ONE in four children send or receive sexually explicit photos or messages on mobile phones, a leading psychologist has claimed.
The Department of Education has confirmed it is developing a programme for junior and senior second-level students on "personal safety" as the problem of 'sexting' continues.
Forensic psychologist Dr Maureen Griffin said sexting must be covered in this topic and called for guidance on the issue in the new sex education programme planned for schools next autumn. She says it's extremely important this issue is covered in the lesson plan.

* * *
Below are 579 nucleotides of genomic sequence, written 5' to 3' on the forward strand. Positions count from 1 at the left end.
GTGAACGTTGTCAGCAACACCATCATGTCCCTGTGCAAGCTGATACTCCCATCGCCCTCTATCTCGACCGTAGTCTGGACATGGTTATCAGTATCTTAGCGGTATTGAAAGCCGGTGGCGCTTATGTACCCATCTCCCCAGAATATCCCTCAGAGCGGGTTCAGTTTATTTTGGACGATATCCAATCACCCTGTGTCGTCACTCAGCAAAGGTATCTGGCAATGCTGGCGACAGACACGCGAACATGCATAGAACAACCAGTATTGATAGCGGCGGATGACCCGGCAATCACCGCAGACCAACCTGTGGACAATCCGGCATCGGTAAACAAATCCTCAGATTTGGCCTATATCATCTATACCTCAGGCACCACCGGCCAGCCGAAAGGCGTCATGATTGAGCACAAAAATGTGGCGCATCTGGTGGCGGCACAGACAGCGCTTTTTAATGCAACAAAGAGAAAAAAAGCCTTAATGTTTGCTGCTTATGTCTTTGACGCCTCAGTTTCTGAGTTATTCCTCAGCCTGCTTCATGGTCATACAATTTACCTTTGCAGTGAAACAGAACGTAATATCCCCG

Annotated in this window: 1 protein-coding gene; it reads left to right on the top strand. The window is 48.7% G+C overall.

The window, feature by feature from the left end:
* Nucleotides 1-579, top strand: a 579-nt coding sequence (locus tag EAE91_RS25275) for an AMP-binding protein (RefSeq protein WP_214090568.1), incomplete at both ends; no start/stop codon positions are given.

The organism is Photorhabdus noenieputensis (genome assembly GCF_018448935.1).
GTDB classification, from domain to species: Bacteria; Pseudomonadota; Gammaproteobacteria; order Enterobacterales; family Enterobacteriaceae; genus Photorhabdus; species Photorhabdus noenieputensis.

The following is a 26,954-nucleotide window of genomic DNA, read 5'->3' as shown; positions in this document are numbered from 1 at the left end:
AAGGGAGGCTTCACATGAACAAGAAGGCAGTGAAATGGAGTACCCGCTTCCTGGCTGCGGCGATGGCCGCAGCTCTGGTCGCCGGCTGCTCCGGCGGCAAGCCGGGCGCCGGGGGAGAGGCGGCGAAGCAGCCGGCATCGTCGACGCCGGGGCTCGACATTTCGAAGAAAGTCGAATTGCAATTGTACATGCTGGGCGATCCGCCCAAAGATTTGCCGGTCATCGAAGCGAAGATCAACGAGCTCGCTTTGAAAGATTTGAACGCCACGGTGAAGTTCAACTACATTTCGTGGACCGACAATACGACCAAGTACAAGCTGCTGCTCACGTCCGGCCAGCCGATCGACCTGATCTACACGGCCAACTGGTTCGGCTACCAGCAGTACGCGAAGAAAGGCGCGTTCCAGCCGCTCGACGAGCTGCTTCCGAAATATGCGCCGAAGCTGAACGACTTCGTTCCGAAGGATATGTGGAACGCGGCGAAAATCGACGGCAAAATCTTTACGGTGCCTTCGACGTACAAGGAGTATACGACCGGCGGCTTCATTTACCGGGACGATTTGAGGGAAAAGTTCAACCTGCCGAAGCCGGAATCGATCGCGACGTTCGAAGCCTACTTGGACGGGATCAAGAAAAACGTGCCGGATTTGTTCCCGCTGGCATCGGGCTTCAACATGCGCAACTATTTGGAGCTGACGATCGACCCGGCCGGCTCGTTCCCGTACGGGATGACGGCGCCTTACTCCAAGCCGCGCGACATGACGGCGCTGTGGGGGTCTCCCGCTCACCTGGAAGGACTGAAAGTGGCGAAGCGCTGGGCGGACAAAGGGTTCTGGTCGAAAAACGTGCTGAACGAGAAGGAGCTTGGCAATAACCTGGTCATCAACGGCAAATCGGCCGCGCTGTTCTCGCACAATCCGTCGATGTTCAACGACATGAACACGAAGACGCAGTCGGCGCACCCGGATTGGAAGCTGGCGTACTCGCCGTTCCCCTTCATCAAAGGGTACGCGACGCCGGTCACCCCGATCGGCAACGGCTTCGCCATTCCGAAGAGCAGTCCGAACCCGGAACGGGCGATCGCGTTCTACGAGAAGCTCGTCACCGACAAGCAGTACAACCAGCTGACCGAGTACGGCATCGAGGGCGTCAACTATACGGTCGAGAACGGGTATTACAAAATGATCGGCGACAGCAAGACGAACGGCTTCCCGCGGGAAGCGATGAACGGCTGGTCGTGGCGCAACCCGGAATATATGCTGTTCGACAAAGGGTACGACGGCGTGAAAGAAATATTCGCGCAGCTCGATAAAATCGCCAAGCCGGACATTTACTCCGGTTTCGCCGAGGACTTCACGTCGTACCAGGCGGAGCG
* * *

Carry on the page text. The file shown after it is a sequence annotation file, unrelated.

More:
Her call follows moves in the UK, where Education Secretary Michael Gove bowed to pressure from teachers, parents and sexual health experts to update sex education in schools to include the dangers of online pornography and sexting.
Dr Griffin stressed that while parents have a primary role in monitoring their children's phone use, schools are increasingly faced with the problems.
Sexting, along with phone and internet pornography, is "rife among school children from third class upwards and sometimes even younger", said Dr Griffin.
She said children using social media like Snapchat "don't understand the wider implications of what they are doing".
"They think once they send the picture it's gone and don't understand that someone can take a screenshot ... and send it on," Dr Griffin said.
"They are distanced from sending these pictures because they are only pushing buttons on their phone and it removes them from thinking about the consequences."